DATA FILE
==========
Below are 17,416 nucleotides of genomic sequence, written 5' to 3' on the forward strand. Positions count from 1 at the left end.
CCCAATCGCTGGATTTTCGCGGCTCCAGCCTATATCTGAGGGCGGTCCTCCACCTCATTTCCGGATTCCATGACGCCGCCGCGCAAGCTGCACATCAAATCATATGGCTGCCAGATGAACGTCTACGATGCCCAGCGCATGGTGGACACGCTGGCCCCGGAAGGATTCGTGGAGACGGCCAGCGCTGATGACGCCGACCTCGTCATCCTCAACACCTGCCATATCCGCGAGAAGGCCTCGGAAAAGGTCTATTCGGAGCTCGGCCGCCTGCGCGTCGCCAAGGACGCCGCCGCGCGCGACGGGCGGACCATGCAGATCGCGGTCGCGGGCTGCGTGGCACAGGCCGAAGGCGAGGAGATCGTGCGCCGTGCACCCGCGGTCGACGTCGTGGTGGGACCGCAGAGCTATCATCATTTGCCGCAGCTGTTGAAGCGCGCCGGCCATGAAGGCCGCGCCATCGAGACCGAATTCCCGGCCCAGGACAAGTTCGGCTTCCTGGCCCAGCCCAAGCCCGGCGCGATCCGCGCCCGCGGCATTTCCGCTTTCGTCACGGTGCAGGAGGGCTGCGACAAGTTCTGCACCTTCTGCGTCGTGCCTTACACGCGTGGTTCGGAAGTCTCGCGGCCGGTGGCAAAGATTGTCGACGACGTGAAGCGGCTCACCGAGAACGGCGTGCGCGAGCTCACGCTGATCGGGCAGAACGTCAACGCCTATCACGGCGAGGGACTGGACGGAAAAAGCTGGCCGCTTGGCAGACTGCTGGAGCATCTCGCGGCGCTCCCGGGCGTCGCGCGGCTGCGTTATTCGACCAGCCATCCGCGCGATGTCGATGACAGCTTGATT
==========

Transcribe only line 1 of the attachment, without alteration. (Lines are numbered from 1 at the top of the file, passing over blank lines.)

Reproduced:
Below are 17,416 nucleotides of genomic sequence, written 5' to 3' on the forward strand. Positions count from 1 at the left end.